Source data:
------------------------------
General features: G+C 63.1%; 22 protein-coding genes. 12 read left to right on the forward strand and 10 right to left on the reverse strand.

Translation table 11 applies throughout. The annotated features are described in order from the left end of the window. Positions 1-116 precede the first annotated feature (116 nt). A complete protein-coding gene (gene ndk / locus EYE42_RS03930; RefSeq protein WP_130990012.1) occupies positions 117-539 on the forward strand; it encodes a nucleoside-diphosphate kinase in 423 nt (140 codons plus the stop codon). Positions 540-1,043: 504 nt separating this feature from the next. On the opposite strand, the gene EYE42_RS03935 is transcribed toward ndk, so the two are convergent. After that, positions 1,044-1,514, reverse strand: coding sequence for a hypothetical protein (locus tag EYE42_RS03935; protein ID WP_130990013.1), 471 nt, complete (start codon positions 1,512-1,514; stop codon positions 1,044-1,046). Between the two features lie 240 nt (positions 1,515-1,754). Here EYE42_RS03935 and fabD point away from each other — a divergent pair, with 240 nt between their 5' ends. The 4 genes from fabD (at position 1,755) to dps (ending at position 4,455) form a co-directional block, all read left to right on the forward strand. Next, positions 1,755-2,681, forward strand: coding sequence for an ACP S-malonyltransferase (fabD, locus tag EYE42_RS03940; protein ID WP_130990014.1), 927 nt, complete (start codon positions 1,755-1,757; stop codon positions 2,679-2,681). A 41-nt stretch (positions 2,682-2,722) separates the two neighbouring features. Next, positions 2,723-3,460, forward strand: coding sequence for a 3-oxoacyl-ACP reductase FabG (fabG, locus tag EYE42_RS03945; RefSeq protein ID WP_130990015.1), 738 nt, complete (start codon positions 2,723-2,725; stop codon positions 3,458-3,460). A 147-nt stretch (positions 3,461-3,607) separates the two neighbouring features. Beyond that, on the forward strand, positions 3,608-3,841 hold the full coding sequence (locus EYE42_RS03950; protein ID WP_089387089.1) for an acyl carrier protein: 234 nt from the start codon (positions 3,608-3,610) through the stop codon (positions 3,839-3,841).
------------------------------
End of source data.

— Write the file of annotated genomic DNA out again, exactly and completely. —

General features: G+C 63.1%; 22 protein-coding genes. 12 read left to right on the forward strand and 10 right to left on the reverse strand.

Translation table 11 applies throughout. The annotated features are described in order from the left end of the window. Positions 1-116 precede the first annotated feature (116 nt). A complete protein-coding gene (gene ndk / locus EYE42_RS03930; RefSeq protein WP_130990012.1) occupies positions 117-539 on the forward strand; it encodes a nucleoside-diphosphate kinase in 423 nt (140 codons plus the stop codon). Positions 540-1,043: 504 nt separating this feature from the next. On the opposite strand, the gene EYE42_RS03935 is transcribed toward ndk, so the two are convergent. After that, positions 1,044-1,514, reverse strand: coding sequence for a hypothetical protein (locus tag EYE42_RS03935; protein ID WP_130990013.1), 471 nt, complete (start codon positions 1,512-1,514; stop codon positions 1,044-1,046). Between the two features lie 240 nt (positions 1,515-1,754). Here EYE42_RS03935 and fabD point away from each other — a divergent pair, with 240 nt between their 5' ends. The 4 genes from fabD (at position 1,755) to dps (ending at position 4,455) form a co-directional block, all read left to right on the forward strand. Next, positions 1,755-2,681, forward strand: coding sequence for an ACP S-malonyltransferase (fabD, locus tag EYE42_RS03940; protein ID WP_130990014.1), 927 nt, complete (start codon positions 1,755-1,757; stop codon positions 2,679-2,681). A 41-nt stretch (positions 2,682-2,722) separates the two neighbouring features. Next, positions 2,723-3,460, forward strand: coding sequence for a 3-oxoacyl-ACP reductase FabG (fabG, locus tag EYE42_RS03945; RefSeq protein ID WP_130990015.1), 738 nt, complete (start codon positions 2,723-2,725; stop codon positions 3,458-3,460). A 147-nt stretch (positions 3,461-3,607) separates the two neighbouring features. Beyond that, on the forward strand, positions 3,608-3,841 hold the full coding sequence (locus EYE42_RS03950; protein ID WP_089387089.1) for an acyl carrier protein: 234 nt from the start codon (positions 3,608-3,610) through the stop codon (positions 3,839-3,841).